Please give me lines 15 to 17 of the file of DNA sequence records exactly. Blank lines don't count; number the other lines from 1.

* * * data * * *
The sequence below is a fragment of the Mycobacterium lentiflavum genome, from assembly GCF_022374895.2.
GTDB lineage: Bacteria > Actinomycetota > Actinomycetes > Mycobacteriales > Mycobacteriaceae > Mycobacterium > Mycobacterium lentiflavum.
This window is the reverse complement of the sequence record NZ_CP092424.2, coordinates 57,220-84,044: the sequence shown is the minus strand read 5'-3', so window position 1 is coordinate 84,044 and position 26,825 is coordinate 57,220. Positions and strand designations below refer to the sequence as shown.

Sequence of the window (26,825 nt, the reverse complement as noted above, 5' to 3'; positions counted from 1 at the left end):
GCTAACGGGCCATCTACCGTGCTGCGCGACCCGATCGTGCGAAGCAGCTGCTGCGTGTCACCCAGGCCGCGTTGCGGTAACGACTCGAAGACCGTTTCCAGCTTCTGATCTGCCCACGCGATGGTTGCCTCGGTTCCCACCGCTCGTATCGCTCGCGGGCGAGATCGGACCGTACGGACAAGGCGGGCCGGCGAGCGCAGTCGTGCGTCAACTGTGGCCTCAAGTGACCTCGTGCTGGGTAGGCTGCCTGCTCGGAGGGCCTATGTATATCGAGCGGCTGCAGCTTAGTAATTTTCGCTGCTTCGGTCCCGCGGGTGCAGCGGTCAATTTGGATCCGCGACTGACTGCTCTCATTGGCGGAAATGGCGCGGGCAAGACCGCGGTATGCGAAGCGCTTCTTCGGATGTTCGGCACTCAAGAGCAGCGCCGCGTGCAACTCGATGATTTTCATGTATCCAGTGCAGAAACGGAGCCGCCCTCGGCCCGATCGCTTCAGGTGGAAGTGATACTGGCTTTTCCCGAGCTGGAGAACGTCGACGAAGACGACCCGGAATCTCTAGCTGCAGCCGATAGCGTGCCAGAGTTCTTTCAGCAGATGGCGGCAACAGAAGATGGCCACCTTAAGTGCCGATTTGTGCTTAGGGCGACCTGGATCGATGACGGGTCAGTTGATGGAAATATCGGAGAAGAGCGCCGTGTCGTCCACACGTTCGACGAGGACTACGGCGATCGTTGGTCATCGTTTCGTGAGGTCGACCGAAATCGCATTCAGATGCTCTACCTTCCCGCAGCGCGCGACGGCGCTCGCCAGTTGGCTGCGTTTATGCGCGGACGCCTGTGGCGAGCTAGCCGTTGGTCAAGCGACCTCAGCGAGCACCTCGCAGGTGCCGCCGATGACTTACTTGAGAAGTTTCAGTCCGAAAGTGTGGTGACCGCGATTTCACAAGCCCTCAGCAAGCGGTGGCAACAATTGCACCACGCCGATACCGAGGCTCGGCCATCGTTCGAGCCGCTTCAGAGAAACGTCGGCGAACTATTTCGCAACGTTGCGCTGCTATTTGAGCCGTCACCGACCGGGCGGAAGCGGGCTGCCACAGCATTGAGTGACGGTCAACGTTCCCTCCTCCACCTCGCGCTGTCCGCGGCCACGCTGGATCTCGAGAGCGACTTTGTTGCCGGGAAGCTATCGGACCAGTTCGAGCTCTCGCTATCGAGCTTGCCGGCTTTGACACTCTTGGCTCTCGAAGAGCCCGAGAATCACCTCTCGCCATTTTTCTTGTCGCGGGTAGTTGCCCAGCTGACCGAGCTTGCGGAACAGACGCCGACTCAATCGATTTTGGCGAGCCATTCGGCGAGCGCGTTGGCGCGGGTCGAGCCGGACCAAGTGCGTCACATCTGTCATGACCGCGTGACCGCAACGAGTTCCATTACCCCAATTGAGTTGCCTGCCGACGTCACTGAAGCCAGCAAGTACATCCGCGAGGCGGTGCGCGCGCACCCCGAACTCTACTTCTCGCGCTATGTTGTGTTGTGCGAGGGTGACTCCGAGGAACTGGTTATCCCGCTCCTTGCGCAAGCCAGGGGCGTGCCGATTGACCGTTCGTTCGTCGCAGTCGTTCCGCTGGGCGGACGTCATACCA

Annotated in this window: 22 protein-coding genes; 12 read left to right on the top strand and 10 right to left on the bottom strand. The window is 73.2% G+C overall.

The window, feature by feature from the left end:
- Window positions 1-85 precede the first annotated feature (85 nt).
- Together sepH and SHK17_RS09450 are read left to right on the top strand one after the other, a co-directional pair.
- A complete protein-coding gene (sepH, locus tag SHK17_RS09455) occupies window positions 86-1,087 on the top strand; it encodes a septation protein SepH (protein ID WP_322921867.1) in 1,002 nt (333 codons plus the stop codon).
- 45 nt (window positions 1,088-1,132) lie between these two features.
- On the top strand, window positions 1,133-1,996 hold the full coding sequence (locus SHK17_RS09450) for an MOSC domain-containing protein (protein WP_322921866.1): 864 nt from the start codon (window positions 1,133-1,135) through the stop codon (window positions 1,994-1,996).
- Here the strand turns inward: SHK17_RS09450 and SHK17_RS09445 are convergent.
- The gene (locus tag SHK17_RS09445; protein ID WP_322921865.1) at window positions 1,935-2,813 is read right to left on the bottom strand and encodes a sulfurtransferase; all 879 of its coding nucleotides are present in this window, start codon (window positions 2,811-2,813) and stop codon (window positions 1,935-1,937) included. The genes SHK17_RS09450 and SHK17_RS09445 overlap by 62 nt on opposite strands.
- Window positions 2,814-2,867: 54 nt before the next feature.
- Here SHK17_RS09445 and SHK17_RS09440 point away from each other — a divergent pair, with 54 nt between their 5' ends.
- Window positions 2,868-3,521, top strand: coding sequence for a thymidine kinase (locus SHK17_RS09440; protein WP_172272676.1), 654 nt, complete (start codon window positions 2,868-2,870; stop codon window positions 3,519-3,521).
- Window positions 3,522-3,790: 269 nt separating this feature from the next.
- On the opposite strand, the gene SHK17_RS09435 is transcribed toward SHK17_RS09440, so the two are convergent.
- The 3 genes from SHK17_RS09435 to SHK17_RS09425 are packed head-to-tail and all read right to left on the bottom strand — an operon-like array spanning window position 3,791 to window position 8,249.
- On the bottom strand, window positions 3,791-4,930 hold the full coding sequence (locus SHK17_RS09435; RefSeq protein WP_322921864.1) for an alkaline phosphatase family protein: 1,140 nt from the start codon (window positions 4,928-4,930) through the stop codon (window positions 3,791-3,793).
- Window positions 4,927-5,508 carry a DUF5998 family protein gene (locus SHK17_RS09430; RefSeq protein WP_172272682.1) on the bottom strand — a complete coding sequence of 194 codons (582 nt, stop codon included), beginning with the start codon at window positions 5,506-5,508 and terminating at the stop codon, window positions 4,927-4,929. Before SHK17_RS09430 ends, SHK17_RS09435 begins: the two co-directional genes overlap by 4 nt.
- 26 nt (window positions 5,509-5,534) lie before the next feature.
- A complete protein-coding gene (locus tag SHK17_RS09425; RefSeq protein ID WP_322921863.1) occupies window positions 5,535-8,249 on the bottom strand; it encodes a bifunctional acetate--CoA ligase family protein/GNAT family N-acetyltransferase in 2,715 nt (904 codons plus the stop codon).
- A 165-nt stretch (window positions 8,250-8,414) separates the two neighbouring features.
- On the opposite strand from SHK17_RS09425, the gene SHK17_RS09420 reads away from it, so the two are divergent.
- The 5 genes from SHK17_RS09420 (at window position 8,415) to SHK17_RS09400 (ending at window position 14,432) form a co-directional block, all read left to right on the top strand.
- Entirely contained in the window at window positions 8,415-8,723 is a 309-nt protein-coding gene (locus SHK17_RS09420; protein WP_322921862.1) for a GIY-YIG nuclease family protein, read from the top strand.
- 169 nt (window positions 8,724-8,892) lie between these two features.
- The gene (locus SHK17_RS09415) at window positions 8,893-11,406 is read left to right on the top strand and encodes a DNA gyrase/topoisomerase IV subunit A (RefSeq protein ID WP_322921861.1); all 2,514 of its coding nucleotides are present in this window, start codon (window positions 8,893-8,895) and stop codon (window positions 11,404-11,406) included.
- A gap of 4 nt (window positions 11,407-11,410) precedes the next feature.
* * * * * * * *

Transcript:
- Window positions 2,814-2,867: 54 nt before the next feature.
- Here SHK17_RS09445 and SHK17_RS09440 point away from each other — a divergent pair, with 54 nt between their 5' ends.
- Window positions 2,868-3,521, top strand: coding sequence for a thymidine kinase (locus SHK17_RS09440; protein WP_172272676.1), 654 nt, complete (start codon window positions 2,868-2,870; stop codon window positions 3,519-3,521).